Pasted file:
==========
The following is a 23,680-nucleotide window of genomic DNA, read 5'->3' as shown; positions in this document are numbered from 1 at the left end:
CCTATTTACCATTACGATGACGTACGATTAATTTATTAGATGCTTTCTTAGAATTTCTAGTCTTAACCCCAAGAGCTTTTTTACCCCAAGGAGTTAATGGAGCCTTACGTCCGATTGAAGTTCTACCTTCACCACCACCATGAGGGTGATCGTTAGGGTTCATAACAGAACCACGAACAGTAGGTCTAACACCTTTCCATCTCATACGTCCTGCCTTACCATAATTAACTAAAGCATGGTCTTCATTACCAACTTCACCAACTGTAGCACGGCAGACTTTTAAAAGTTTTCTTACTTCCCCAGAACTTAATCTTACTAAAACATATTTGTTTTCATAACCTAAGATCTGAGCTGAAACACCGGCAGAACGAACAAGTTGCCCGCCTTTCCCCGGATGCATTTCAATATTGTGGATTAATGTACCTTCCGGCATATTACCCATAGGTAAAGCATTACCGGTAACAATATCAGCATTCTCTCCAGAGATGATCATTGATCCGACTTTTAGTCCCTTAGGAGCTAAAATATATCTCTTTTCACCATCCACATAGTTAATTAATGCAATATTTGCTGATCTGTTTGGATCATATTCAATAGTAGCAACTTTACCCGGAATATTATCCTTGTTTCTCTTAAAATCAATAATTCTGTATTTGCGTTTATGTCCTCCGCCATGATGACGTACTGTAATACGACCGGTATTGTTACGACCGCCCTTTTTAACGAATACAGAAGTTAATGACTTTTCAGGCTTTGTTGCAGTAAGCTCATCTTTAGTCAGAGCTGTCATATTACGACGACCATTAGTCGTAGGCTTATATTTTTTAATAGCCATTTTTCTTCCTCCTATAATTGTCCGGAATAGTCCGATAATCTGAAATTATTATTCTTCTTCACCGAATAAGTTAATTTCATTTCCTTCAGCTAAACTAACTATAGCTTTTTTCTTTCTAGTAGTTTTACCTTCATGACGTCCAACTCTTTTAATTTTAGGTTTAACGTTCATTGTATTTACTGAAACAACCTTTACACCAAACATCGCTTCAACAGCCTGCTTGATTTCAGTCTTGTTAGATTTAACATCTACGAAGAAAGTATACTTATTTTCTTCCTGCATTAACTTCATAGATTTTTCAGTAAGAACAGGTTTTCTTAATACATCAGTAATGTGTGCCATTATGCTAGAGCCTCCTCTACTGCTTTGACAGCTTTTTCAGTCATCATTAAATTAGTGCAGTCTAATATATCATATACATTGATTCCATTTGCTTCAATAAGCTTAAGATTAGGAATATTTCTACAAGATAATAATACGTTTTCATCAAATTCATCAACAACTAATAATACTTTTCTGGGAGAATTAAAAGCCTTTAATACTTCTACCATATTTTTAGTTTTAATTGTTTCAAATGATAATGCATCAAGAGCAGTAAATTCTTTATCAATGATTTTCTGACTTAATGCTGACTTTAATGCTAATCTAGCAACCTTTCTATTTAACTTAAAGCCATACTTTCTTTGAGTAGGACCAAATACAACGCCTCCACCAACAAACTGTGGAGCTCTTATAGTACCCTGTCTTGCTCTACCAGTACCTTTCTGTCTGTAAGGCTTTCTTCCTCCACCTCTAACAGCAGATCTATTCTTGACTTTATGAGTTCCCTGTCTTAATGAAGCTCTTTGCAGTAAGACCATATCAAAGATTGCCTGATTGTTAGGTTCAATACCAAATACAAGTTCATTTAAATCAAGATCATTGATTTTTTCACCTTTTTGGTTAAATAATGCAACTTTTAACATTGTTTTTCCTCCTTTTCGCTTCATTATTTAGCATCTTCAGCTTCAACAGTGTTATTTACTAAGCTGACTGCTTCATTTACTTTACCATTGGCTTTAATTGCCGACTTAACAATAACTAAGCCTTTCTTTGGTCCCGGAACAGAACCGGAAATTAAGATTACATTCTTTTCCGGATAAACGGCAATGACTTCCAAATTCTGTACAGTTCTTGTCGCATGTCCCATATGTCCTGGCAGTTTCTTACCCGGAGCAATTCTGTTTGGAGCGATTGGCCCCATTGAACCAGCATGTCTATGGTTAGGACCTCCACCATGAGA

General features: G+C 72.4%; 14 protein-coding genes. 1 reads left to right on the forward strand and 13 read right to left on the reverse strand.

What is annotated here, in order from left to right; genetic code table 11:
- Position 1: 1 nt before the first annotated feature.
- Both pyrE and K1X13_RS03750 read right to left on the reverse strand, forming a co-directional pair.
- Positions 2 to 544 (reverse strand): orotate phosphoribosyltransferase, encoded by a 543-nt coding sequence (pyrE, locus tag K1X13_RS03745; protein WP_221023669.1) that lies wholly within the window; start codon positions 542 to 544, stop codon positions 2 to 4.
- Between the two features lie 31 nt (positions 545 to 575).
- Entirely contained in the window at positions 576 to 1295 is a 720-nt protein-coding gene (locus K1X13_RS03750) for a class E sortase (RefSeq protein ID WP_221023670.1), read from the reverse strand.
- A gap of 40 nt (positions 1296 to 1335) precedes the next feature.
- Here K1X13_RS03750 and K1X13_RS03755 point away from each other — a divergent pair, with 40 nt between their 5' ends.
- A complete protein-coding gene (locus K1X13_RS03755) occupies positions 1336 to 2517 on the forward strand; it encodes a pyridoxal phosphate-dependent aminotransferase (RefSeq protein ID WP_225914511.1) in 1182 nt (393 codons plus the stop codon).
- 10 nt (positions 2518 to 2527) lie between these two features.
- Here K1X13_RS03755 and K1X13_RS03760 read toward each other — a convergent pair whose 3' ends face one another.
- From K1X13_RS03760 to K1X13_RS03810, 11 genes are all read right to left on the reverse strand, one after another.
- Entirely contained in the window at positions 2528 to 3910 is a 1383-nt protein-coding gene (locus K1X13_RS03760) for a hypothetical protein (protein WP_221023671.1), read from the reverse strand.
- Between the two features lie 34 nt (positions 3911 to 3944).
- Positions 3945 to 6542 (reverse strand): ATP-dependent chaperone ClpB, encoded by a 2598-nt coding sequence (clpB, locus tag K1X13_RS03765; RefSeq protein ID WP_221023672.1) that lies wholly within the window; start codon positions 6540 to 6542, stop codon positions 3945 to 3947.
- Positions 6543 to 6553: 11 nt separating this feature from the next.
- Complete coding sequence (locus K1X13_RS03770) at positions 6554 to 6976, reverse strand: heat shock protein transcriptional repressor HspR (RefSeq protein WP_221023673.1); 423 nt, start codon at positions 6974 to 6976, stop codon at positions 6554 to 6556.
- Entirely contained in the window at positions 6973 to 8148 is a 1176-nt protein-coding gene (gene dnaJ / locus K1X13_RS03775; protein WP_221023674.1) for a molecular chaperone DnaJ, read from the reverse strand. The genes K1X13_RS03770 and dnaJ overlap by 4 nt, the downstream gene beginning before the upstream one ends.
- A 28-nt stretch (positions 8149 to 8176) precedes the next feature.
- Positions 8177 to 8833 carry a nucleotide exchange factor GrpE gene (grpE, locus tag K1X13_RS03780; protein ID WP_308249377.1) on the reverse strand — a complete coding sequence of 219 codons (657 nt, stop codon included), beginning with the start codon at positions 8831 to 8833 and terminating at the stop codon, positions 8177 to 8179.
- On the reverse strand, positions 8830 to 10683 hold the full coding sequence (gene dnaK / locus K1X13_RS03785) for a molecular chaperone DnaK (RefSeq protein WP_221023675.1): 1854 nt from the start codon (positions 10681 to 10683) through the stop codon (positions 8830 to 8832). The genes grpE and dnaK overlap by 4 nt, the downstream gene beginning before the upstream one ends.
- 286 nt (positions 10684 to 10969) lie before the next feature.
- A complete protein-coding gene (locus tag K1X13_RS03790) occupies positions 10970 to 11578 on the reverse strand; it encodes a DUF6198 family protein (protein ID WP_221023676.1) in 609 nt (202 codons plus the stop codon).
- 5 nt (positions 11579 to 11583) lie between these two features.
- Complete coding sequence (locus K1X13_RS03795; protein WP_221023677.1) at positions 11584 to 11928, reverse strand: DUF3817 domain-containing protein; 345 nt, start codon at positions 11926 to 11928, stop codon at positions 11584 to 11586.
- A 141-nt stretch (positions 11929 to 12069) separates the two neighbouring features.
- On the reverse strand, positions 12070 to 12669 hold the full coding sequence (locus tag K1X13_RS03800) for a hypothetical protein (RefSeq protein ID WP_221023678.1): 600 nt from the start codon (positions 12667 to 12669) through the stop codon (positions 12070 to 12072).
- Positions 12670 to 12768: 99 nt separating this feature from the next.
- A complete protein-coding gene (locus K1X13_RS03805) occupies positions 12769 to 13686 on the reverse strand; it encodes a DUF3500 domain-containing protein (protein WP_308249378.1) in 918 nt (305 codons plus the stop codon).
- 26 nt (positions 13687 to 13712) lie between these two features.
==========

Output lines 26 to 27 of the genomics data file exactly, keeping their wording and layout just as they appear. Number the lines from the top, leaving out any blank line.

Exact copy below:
- A complete protein-coding gene (locus tag K1X13_RS03790) occupies positions 10970 to 11578 on the reverse strand; it encodes a DUF6198 family protein (protein ID WP_221023676.1) in 609 nt (202 codons plus the stop codon).
- 5 nt (positions 11579 to 11583) lie between these two features.